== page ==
Desert Striped Whipsnake
(Masticophis taeniatus taeniatus) Black, brown or gray with a white stripe on each side. Found in rock outcrops at higher elevations.
Mojave patch-nosed snake (Salvadora hexalepis mojavensis) Thin, bluish to gray with yellow stripes down the back bordered by dark stripes. Large patch-like scale on nose. Found near sandy and rocky soils.
Desert Glossy Snake (Arizona elegans eburnata) Resembles a faded gopher snake. Light brown, pink or yellow with tan or gray blotches. Found in varied habitats, from barren desert to woodland.
Mojave Glossy Snake
(Arizona elegans candida) Light colored with tan or gray blotches. Found in varied habitats, from barren desert to woodland.
Great Basin Gopher Snake
(Pituophis melanoleucus deserticola) Large, yellow or beige with black or brown blotches. Will flatten head, inflate body, vibrate tail like a rattlesnake, and hiss when alarmed, but is not poisonous. Found in most habitats.
Western Long-nosed Snake (Rhinocheilus lecontei lecontei) Pinkish or reddish with black saddle-like rings on the back and a white belly. Found in desert and brush land areas.
Wandering Garter Snake
(Thamnophis elegans vagrans) An uncommon species with a stripe down the center of its back. Found in brush lands, but is sometimes aquatic.
Ground Snake (Sonora semiannulata) Small, brightly colored snake with several color phases (plain, striped, banded). Found near sagebrush, creosote brush, willows and loose soil.
Mojave Shovel-nosed Snake
(Chionactis occipitalis occipitalis) Whitish with brown or black crossbands and a shovel-like snout. An uncommon species found near sandy gullies, dunes and washes.
Nevada Shovel-nosed Snake (Chionactis occipitalis talpina) Whitish with brown or black crossbands and dark scales in the interspaces. An uncommon species found near sandy gullies, dunes and washes.
Southwestern black-headed snake (Tantillo hobartsmithi) Pale brown to olive body and a blackish head. Found near creosote, yucca or rocky hills.
Sonora Lyre Snake
(Trimorphodan lambda) An uncommon species. Light brow or gray with brown blotches and a lyre-shaped mark on the top of its broad head. Found in rocky areas.
(Hypsiglena torquata) Small gray or beige with large brown neck blotches and verticle eye pupils. Found in rocky or sandy areas.
Western Diamondback Rattlesnake
(Crotalus atroz) Uncommon but recorded in the southern portion of the district near the Colorado River. Diamond-like markings on back with complete black and white bands on the tail.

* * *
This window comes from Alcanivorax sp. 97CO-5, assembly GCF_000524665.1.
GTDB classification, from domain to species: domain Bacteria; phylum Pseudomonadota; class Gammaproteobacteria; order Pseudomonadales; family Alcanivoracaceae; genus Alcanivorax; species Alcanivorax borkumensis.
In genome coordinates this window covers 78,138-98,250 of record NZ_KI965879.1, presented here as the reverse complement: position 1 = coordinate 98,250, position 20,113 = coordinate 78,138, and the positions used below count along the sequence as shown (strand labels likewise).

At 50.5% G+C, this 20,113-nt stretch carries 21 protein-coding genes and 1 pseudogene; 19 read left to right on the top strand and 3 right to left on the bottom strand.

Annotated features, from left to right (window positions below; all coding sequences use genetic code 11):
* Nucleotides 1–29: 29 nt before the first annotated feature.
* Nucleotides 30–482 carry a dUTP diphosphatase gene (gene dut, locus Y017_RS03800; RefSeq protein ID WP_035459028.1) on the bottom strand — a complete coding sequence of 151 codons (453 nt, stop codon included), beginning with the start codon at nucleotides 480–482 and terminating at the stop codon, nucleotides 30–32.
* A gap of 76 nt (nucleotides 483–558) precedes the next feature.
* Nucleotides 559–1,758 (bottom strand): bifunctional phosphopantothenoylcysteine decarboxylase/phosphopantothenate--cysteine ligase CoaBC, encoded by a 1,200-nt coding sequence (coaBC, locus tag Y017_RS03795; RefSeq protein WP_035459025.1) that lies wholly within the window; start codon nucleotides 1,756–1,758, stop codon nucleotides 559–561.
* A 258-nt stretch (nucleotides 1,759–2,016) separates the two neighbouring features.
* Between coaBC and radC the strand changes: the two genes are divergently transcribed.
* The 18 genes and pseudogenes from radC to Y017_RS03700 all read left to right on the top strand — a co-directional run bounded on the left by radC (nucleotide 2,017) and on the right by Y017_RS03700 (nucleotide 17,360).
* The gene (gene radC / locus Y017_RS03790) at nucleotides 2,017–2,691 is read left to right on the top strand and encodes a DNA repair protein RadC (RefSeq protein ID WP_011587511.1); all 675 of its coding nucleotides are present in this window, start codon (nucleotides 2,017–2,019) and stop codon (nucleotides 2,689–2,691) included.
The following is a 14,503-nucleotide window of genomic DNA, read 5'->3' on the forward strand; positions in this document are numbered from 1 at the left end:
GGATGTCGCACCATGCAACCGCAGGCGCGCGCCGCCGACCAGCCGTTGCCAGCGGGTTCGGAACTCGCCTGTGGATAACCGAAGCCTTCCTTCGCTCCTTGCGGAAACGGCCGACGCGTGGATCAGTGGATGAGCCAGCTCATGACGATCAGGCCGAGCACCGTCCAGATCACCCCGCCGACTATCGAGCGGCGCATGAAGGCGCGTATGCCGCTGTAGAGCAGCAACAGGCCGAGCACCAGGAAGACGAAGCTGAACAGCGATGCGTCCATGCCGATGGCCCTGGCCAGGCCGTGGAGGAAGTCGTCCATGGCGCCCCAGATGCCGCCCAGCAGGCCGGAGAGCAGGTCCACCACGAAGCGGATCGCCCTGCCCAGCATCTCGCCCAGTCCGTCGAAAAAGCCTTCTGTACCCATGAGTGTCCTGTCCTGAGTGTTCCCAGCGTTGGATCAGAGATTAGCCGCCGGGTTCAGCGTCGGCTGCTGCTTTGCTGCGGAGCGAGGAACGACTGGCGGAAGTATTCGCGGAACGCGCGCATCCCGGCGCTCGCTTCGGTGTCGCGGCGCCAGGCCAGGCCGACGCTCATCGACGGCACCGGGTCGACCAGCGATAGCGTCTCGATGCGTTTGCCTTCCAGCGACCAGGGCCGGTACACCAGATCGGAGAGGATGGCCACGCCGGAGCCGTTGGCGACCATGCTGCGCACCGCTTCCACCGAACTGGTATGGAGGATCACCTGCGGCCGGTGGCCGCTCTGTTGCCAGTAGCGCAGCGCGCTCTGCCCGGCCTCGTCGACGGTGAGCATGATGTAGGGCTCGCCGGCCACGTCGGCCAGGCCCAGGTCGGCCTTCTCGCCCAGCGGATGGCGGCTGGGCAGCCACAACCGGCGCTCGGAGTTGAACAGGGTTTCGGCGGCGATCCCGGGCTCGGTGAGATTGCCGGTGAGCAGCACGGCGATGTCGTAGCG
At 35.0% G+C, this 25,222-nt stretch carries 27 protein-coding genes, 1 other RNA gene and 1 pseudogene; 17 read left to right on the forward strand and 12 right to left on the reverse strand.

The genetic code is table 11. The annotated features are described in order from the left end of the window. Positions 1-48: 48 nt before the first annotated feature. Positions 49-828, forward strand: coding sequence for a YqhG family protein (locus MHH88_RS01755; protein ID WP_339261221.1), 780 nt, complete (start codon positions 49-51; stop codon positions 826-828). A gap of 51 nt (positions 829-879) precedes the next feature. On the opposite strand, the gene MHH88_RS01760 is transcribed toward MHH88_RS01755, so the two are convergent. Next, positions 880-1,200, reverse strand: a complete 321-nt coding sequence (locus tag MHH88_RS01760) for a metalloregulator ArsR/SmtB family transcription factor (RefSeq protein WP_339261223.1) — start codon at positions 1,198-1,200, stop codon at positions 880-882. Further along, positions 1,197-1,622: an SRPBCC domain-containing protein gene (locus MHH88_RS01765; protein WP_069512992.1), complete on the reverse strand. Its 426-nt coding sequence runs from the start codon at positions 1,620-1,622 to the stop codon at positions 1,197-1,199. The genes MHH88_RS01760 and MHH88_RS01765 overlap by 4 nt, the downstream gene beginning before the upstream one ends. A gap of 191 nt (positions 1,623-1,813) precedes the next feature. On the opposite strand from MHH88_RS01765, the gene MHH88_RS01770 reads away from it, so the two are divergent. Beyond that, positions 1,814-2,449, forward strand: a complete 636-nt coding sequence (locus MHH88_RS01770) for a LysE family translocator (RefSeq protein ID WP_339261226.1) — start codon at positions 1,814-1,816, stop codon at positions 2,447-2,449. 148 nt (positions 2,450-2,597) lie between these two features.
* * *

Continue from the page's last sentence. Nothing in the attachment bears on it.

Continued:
Great Basin Rattlesnake (Crotalus viridis lutosus) Found in the northern portion of the district in transition zones to Great Basin Desert. Buff, yellowish, gray or tan above with dark evenly spaced blotches.
Southwestern Speckled Rattlesnake
(Crotattis mitchelli pyrrhys) Cream, gray or brown to reddish to match habitat; generally has a sandy, speckled appearance. A poisonous species found in rocky areas, open brush land and pinyon-juniper.
Panamint Rattlesnake (Crotalus mitchelli stephensi) Cream, gray, or brown to reddish to match habitat. Generally has a sandy speckled appearance. A poisonous species found in rocky areas, open brush land, and pinyon-juniper.
(Crotalus scutulatus) Greenish-gray with diamond-like pattern down the back, incomplete black and white bands on the tail. A poisonous species found in the desert and brush lands.
Mojave Desert Sidewinder
(Crotalus cerastes cerastes) Pale tan, pinkish or gray. A poisonous species that moves sideways in an S-shaped curve. Found near fine sand or gravelly alluvium and rodent burrows.
Tiger Salamander (Ambystotma tigrinum) Adults are yellow to olive green with black or brownish spots. Young are olive green. Found in permanent waters where they were introduced as fishing bait.
Woodhouse's Toad (Bufo woodhousei) Gray, olive or black above with cream below and a white dorsal stripe. Prefers sagebrush flats or sandy areas near water.
Great Basin Spadefoot (Scaphiopus intermontanus) Small, with ash gray streaks. Found in sagebrush flats and pinyon-juniper woods.
Amargosa Toad (Bufo boreas nelsoni) Green or gray with dark blotches and a white dorsal suipe. Status in Nevada is undetermined and rare.
Southwestern Toad (Bufo microscaphus) Green or brown above, buff below, light colored stripe across the head. A nocturnal species found in brooks or streams.
Red-spotted Toad (Bufo punctatus) Olive to grayish-brown with reddish orange warts. A nocturnal species found in desert streams, passes, rocky canyons, oak woodland and scrubland.
Great Plains Toad (Bufo cognates) Light brown, olive or gray with large, paired dark blotches on its back. Active at night, this burrower is found in creosote brush, desert or sagebrush flats.
Pacific Treefrog (Hyla regilla) Small frog with toe pads and black or dark brown eyestripe. Green, tan, gray, brownish or black. Found in low plant growth or rocks near streams.
Bullfrog (Rana catesbeiana) Large, olive or brown on top, whitish gray underneath with conspicuous eardrums. Very aquatic. Introduced.
Vegas Valley Leopard Frog (Rana pipiens fisheri) Slim, green frog with round, dark spots with pale borders. Found near permanent water, but probably extinct.